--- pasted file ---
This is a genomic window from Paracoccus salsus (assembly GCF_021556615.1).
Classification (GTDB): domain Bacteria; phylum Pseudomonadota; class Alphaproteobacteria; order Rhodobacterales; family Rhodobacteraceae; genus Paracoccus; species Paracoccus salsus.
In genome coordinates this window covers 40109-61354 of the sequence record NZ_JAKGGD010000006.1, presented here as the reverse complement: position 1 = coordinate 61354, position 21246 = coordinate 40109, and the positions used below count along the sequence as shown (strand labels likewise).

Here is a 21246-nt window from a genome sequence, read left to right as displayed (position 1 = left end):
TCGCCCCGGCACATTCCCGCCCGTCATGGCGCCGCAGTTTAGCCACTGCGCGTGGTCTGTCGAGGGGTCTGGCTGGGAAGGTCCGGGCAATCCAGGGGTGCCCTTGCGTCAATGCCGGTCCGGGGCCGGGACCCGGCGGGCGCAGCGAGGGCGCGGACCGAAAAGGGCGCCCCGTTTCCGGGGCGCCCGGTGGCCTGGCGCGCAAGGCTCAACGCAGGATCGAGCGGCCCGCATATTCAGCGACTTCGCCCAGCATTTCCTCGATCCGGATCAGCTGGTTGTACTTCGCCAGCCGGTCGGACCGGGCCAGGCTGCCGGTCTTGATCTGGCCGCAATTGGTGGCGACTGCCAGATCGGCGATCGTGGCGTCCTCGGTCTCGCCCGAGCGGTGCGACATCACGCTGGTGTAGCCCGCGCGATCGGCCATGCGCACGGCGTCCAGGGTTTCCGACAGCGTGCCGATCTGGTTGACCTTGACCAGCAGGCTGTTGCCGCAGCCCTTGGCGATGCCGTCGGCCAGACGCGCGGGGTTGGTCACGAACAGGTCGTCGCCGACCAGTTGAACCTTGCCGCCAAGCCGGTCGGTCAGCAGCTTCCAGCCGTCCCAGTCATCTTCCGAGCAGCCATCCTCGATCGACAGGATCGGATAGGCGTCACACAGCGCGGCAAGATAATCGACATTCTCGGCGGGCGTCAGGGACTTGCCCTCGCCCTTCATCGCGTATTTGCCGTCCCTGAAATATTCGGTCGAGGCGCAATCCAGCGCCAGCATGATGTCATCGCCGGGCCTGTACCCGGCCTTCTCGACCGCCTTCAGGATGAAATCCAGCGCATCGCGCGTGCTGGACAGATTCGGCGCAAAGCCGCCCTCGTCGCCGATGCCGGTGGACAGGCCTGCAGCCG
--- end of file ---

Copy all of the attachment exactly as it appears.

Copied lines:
This is a genomic window from Paracoccus salsus (assembly GCF_021556615.1).
Classification (GTDB): domain Bacteria; phylum Pseudomonadota; class Alphaproteobacteria; order Rhodobacterales; family Rhodobacteraceae; genus Paracoccus; species Paracoccus salsus.
In genome coordinates this window covers 40109-61354 of the sequence record NZ_JAKGGD010000006.1, presented here as the reverse complement: position 1 = coordinate 61354, position 21246 = coordinate 40109, and the positions used below count along the sequence as shown (strand labels likewise).

Here is a 21246-nt window from a genome sequence, read left to right as displayed (position 1 = left end):
TCGCCCCGGCACATTCCCGCCCGTCATGGCGCCGCAGTTTAGCCACTGCGCGTGGTCTGTCGAGGGGTCTGGCTGGGAAGGTCCGGGCAATCCAGGGGTGCCCTTGCGTCAATGCCGGTCCGGGGCCGGGACCCGGCGGGCGCAGCGAGGGCGCGGACCGAAAAGGGCGCCCCGTTTCCGGGGCGCCCGGTGGCCTGGCGCGCAAGGCTCAACGCAGGATCGAGCGGCCCGCATATTCAGCGACTTCGCCCAGCATTTCCTCGATCCGGATCAGCTGGTTGTACTTCGCCAGCCGGTCGGACCGGGCCAGGCTGCCGGTCTTGATCTGGCCGCAATTGGTGGCGACTGCCAGATCGGCGATCGTGGCGTCCTCGGTCTCGCCCGAGCGGTGCGACATCACGCTGGTGTAGCCCGCGCGATCGGCCATGCGCACGGCGTCCAGGGTTTCCGACAGCGTGCCGATCTGGTTGACCTTGACCAGCAGGCTGTTGCCGCAGCCCTTGGCGATGCCGTCGGCCAGACGCGCGGGGTTGGTCACGAACAGGTCGTCGCCGACCAGTTGAACCTTGCCGCCAAGCCGGTCGGTCAGCAGCTTCCAGCCGTCCCAGTCATCTTCCGAGCAGCCATCCTCGATCGACAGGATCGGATAGGCGTCACACAGCGCGGCAAGATAATCGACATTCTCGGCGGGCGTCAGGGACTTGCCCTCGCCCTTCATCGCGTATTTGCCGTCCCTGAAATATTCGGTCGAGGCGCAATCCAGCGCCAGCATGATGTCATCGCCGGGCCTGTACCCGGCCTTCTCGACCGCCTTCAGGATGAAATCCAGCGCATCGCGCGTGCTGGACAGATTCGGCGCAAAGCCGCCCTCGTCGCCGATGCCGGTGGACAGGCCTGCAGCCG